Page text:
World powers traded blame on Thursday after Kofi Annan quit as international peace envoy to Syria, complaining that his initiative to end the bloodshed there never received the support it deserved.
As Syria's government deployed fighter jets against rebels armed with tanks around the commercial capital Aleppo, the outgoing UN-Arab League envoy voiced regret at the "increasing militarisation" of the nearly 17-month conflict.
He hit out at "continuous finger-pointing and name-calling" at the UN Security Council, which he said had prevented coordinated action.
"I did not receive all the support that the cause deserved," Annan told a hastily arranged news conference in Geneva.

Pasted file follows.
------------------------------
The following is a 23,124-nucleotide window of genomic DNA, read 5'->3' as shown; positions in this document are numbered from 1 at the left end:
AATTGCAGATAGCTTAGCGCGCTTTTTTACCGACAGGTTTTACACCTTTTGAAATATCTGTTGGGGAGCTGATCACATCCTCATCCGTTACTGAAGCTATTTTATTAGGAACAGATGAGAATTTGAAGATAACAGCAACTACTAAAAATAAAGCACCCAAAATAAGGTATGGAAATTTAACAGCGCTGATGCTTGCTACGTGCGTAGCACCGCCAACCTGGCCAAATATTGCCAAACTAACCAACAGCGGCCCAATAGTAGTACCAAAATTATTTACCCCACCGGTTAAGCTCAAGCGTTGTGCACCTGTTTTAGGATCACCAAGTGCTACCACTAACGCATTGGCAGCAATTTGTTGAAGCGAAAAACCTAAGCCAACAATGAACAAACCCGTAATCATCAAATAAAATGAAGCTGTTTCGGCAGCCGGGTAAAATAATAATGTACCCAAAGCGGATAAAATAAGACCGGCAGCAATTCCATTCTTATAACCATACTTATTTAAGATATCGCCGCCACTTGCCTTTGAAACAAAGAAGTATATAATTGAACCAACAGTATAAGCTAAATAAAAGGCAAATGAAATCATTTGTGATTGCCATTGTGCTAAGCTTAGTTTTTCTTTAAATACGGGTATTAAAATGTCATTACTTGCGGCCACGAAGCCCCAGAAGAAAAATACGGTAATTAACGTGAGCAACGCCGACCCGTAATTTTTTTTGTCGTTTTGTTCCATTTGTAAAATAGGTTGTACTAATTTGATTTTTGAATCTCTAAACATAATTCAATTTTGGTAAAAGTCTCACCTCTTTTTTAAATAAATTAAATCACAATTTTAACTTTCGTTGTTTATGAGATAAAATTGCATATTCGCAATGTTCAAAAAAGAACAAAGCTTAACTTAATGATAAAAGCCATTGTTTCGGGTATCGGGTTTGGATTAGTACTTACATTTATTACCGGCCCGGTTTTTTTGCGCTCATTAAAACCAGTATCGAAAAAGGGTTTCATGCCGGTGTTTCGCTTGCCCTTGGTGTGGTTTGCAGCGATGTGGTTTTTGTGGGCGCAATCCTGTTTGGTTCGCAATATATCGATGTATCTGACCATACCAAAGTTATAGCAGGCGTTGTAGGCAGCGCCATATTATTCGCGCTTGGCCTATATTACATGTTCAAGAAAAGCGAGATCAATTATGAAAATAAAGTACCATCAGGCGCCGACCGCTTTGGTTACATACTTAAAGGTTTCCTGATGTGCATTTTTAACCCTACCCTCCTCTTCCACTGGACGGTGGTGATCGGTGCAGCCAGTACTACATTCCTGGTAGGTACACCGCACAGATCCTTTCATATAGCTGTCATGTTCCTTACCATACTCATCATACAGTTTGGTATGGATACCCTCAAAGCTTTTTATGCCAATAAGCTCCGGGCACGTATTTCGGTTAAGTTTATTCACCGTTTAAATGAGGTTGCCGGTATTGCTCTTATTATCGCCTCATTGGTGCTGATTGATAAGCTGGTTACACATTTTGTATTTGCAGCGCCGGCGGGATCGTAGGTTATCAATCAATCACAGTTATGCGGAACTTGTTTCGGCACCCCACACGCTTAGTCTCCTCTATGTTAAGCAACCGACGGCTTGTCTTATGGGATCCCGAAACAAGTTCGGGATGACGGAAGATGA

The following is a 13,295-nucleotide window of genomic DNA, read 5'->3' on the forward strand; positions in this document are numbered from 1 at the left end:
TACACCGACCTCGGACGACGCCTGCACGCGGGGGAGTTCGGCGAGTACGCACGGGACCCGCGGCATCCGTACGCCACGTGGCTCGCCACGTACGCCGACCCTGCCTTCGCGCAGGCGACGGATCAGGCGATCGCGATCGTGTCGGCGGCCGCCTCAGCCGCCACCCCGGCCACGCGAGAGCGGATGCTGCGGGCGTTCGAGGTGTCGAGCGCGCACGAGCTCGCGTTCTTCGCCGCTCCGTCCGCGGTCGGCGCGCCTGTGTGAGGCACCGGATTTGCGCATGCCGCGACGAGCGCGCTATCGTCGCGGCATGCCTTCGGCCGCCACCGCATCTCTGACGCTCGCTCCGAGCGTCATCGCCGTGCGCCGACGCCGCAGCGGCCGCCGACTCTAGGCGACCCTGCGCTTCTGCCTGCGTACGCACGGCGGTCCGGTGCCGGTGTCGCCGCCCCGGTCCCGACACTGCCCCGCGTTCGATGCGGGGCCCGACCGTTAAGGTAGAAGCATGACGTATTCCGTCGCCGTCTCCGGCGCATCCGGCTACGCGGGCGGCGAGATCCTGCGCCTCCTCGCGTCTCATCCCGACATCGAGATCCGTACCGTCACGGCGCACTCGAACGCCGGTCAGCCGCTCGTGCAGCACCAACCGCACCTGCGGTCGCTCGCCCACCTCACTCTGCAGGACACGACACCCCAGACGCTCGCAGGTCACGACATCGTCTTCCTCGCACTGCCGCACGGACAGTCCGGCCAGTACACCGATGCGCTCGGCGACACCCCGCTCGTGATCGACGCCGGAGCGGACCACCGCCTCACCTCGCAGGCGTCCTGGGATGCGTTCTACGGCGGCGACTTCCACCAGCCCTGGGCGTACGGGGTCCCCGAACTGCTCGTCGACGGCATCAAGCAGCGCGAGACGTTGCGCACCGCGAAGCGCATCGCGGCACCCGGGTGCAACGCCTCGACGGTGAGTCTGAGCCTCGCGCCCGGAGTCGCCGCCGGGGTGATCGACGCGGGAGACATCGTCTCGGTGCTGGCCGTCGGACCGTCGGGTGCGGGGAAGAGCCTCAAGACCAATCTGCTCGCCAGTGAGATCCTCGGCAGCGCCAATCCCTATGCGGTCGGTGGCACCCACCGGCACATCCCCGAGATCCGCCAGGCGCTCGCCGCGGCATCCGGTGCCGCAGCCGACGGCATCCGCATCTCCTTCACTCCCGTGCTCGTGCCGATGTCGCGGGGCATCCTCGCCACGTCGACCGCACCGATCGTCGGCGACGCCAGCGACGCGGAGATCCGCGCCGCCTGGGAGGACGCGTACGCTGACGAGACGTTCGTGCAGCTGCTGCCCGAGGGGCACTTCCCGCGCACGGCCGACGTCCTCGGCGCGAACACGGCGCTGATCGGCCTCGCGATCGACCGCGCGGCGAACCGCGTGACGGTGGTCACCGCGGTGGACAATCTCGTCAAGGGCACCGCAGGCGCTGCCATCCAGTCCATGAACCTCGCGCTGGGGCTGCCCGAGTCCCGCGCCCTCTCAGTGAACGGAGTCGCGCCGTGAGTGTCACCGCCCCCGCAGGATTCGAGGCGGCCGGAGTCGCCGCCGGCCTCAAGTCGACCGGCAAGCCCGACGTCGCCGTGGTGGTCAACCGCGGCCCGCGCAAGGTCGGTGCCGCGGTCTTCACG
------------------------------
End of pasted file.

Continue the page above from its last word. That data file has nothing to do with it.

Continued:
Annan's resignation sparked a new round of recriminations among the council's five permanent members, with the United States blaming Russia and China for vetoing three separate UN resolutions on the conflict.
"Annan's resignation highlights the failure at the United Nations Security Council of Russia and China to support meaningful resolutions against Assad that would have held Assad accountable," said White House spokesman Jay Carney.
Germany also said Annan's decision was partly due to Chinese and Russian opposition to sanctions. But Russia's envoy to the world body insisted Moscow had supported Annan "very strongly," and Putin called his resignation a "great shame".